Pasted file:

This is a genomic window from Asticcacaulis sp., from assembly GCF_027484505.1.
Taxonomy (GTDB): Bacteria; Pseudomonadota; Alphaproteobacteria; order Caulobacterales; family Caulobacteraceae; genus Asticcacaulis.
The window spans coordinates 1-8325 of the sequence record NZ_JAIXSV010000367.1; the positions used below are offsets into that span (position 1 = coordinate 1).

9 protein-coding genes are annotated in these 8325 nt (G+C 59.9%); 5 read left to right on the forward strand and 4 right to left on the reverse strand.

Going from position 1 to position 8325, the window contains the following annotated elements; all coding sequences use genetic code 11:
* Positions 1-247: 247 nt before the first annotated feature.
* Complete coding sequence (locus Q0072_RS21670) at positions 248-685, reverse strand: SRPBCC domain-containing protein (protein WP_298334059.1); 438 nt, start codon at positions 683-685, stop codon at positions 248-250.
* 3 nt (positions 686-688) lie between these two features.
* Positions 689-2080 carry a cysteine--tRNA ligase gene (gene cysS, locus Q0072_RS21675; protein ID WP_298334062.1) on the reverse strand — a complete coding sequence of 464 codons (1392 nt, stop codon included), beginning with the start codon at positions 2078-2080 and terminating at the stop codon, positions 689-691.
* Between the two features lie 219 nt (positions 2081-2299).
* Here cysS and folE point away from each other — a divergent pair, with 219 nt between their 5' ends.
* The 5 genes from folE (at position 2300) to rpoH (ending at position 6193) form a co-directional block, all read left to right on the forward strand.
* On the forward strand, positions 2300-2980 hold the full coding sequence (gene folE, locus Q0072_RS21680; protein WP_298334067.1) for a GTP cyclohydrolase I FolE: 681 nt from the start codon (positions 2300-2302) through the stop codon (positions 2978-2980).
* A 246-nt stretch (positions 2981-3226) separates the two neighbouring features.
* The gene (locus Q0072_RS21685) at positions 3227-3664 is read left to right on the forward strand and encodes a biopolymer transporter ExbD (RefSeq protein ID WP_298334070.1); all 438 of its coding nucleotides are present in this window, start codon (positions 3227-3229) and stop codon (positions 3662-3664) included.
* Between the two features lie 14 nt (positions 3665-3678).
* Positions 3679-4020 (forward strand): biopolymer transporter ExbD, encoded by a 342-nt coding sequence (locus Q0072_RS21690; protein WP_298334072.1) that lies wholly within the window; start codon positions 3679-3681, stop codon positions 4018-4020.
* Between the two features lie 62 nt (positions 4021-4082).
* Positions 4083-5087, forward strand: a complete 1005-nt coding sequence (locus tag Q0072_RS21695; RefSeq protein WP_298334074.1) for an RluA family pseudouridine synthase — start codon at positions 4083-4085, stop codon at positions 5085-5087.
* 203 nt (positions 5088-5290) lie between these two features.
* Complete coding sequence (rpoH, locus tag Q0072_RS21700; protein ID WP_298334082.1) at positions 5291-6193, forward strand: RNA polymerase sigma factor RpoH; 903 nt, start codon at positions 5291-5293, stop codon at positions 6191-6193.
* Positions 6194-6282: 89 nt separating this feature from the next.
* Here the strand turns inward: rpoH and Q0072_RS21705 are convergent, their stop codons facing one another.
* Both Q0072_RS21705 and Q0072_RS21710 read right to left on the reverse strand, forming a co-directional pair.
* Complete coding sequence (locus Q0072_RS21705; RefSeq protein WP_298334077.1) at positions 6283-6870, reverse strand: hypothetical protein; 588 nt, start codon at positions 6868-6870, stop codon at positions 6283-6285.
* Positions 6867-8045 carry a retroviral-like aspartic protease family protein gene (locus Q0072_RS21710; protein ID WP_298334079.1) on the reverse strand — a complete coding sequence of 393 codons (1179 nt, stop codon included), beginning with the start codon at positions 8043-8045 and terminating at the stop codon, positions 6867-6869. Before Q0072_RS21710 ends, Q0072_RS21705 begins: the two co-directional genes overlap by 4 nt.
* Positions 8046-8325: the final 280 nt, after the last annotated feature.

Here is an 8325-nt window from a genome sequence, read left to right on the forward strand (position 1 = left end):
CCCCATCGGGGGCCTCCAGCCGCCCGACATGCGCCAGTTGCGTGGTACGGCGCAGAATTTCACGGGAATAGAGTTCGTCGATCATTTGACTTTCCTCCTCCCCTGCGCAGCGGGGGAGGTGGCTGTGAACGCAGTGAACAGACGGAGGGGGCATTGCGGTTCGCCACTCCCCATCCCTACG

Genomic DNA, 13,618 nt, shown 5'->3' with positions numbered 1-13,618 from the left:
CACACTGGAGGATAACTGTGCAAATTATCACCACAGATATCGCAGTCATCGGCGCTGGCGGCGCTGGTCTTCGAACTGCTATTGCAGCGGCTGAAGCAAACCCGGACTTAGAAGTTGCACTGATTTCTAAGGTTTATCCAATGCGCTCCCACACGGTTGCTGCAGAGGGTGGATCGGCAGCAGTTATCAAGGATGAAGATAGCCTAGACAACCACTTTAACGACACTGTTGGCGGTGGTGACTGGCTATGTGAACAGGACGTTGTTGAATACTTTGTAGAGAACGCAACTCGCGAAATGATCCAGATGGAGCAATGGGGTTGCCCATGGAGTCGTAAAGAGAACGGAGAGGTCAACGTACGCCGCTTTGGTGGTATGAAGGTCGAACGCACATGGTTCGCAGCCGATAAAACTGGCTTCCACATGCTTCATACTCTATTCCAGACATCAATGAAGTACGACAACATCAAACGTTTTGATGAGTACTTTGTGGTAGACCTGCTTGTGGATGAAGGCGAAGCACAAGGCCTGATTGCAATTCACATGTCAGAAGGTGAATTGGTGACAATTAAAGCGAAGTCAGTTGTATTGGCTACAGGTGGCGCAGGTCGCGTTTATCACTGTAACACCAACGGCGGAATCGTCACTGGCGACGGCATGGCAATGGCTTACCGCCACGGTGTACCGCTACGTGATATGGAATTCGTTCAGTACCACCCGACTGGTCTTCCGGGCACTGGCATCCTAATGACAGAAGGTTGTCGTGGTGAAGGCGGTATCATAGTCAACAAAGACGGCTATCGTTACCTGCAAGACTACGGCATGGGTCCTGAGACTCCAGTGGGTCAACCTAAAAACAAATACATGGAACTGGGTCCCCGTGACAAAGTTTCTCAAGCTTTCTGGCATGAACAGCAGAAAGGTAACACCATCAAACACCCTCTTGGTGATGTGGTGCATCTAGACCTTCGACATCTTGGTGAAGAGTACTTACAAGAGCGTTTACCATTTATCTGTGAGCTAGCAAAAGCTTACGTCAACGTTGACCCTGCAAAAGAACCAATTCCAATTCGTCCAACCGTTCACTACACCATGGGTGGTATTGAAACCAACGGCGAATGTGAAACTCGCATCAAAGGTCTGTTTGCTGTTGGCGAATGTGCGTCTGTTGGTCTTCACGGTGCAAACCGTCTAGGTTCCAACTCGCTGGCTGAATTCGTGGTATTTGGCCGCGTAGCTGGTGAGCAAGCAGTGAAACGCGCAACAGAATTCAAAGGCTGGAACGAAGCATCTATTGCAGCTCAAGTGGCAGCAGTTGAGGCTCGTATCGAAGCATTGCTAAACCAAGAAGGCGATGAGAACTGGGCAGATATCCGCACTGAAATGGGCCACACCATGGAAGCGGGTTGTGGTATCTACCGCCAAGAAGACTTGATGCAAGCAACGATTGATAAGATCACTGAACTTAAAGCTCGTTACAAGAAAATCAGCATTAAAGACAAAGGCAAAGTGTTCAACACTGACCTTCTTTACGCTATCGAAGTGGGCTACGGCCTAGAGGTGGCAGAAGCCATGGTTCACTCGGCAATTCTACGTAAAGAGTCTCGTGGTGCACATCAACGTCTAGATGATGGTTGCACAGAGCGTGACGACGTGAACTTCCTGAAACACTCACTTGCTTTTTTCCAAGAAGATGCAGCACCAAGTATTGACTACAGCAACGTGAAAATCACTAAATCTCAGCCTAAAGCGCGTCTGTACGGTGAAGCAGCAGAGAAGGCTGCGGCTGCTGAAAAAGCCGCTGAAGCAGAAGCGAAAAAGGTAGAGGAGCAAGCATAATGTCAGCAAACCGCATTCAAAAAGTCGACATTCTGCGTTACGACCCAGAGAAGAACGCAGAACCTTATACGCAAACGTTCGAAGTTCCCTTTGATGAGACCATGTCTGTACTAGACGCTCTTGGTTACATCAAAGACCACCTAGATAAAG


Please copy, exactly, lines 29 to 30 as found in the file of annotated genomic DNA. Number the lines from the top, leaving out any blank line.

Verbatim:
CCCCATCGGGGGCCTCCAGCCGCCCGACATGCGCCAGTTGCGTGGTACGGCGCAGAATTTCACGGGAATAGAGTTCGTCGATCATTTGACTTTCCTCCTCCCCTGCGCAGCGGGGGAGGTGGCTGTGAACGCAGTGAACAGACGGAGGGGGCATTGCGGTTCGCCACTCCCCATCCCTACG

Genomic DNA, 13,618 nt, shown 5'->3' with positions numbered 1-13,618 from the left: